Investor Interest in SNFs Spurred by Less Government Risk, More Dollars – Skilled Nursing News

Institutional interest has ramped up in the skilled nursing space, with investors seeing opportunity in “stroke-of-the-pen risk,” including but not limited to the influx of government dollars during the pandemic.

SNF real estate has experienced more liquidity compared to sister sectors like assisted living and senior housing, brokers Ran Eliasaf and Jonathan Slusher told Skilled Nursing News, making it an attractive industry for investors that haven’t dabbled in the industry pre-pandemic.

Eliasaf is founder and managing partner of Manhattan-based real estate owner-operator Northwind Group. Slusher serves as head of senior living and health care for Northwind.

The firm has exposure in either equity or debt investments to about 37 skilled nursing properties, or more than 4,000 beds. Most are on the lending side, where Northwind provides “flexible and creative” financing solutions for portfolios of skilled nursing products.

Northwind in March 2019 announced its health care lending platform to provide mezzanine and bridge loans to seniors housing and SNF owners and operators with a goal of deploying $1 billion over the next few years.

More SNF-related transactions are in the pipeline, Eliasaf said.

This interview has been edited for length and clarity.

What transactional changes are you seeing in the skilled nursing space right now?

Jonathan: There’s always been a very large group of private investors in skilled nursing — what’s changing a bit is, there are more institutions considering allocating capital to skilled nursing.

During COVID, skilled nursing received a significant amount of federal dollars in support of operations while assisted living and other parts of senior housing really didn’t. The stroke-of-pen risk, you know, legislative change, is what investors get focused on when they’re comparing private papers; skilled nursing stroke-of-pen risk, meaning the federal government’s ability to send dollars and support operations, proved to be a very good thing.

Skilled nursing operators were able to maintain very good liquidity, work through issues and start to refocus and really keep the focus on the patient. Liquidity was very important during COVID.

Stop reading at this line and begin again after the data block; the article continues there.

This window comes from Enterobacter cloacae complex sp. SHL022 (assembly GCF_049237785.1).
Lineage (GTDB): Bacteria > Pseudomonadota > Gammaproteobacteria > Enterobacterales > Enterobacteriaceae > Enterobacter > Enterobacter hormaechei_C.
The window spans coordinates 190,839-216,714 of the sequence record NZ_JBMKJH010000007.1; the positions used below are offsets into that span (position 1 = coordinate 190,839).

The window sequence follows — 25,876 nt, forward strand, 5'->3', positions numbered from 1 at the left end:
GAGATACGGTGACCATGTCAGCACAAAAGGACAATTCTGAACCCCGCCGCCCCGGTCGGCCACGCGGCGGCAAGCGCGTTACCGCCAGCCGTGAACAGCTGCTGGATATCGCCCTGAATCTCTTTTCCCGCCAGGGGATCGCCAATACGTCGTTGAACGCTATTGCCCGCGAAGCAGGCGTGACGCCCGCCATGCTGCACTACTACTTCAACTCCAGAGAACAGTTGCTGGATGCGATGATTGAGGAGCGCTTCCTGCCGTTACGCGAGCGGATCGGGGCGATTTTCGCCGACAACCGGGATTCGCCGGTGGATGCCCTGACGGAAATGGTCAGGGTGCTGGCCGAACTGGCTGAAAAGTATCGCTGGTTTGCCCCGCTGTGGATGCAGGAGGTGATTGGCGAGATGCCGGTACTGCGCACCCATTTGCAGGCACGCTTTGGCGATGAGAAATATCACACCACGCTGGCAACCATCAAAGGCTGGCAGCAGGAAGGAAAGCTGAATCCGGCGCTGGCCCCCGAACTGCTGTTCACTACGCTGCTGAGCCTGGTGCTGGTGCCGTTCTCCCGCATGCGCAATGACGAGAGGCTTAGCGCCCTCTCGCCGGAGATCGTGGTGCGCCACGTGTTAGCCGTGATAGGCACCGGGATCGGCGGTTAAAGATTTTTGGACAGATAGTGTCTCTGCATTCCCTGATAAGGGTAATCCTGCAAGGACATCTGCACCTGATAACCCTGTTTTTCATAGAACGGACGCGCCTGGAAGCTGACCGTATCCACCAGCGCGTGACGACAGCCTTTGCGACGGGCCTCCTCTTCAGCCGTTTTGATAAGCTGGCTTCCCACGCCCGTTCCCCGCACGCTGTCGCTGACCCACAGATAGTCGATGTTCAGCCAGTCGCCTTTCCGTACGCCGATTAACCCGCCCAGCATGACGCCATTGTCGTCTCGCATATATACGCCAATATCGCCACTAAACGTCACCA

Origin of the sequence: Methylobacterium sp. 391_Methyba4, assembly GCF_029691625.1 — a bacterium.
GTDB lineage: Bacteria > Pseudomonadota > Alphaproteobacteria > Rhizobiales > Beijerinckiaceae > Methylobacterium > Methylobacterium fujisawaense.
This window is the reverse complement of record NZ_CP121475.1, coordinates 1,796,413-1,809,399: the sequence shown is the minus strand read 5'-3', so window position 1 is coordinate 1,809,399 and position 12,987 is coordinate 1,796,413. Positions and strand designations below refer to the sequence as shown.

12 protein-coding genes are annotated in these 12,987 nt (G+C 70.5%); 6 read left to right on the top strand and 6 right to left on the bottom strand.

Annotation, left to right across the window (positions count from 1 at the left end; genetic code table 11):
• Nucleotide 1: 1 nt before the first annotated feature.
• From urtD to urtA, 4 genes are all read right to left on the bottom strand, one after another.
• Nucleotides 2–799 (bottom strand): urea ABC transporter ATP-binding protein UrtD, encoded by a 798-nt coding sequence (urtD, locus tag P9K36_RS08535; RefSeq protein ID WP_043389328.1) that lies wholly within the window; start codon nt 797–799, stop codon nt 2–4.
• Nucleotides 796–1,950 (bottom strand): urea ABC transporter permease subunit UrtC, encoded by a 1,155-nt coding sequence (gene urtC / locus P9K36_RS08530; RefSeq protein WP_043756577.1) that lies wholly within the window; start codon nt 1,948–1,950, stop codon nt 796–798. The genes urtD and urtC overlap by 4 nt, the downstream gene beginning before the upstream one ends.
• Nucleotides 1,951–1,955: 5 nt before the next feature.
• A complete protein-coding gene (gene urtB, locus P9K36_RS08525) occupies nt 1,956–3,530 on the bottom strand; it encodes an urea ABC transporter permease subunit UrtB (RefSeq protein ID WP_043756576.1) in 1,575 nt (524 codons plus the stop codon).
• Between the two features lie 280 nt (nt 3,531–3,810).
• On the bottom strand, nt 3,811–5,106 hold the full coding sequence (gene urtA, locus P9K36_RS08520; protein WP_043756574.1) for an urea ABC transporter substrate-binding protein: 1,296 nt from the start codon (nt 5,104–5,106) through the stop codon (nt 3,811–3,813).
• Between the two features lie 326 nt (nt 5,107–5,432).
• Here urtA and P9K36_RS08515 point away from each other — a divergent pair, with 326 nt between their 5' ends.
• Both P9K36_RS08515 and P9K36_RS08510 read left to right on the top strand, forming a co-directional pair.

So liquidity, so far, has made SNFs a better bet at this stage in the pandemic?

Jonathan: It’s something we’ve kind of been talking about for a while now and we’ve always skewed towards having comfort in skilled nursing because we believe it’s a fundamental utility of health care in the U.S. This was very much proven by the federal government and by states, when it was needed the most. Our thesis played out as we expected.

How have transactions gone for Northwind this year?

Ran: We’ve substantially increased our portfolio. Obviously the first year of COVID, like everybody we were more careful. In the last six months, I think we’re seeing increased activity; we’re transacting.

We did buy a property last year and by the end of this year we should finish the development of a 99-unit SNF in Ohio. It’s a brand new property we’re building and a joint venture with Carespring, who is the operator.

Jonathan: It was kind of the first time we had executed on some of that strategy. Now we have built a pretty significant track record of continuing to lend, build and acquire a mixture of different investments.

Do you expect that approach to continue in the next couple years?

Ran: I think a combination of where we’re heading is both providing flexible financing solutions where it makes sense and also teaming up with top tier regional operators. Since we can play in both the debt and the equity side, we can be very creative. We don’t have the limitations that (real estate investment trusts) REITs providing financing in the space have.

COVID shows that good operators that better manage their property and take good care of the residents really were able to plow through this — we’re trying to provide financing and bring capital to those operators.

Does that mean growth for Northwind too?

Ran: We’re going to grow substantially, both on providing debt solutions, and selective acquisitions. We always partner with the right type of operator.

Jonathan: It’s really a reflection of our track record for the past three years, focusing on identifying the best operators, creating mutually beneficial partnerships with them, and being a long-term investor in each of our transactions, whether we’re an owner or a lender.

We’re not focused on short-term returns; we’re focused on preservation of capital and in being good stewards of capital and partnering with the best operators — it’s the most important aspect of every transaction we do.


Amy Stulick

A Buffalo transplant living in LA, Amy has worked as a business journalist for more than two years and has been in the profession for seven-plus. She is an avid (sometimes poolside) science fiction reader, nature lover and roller derby novice.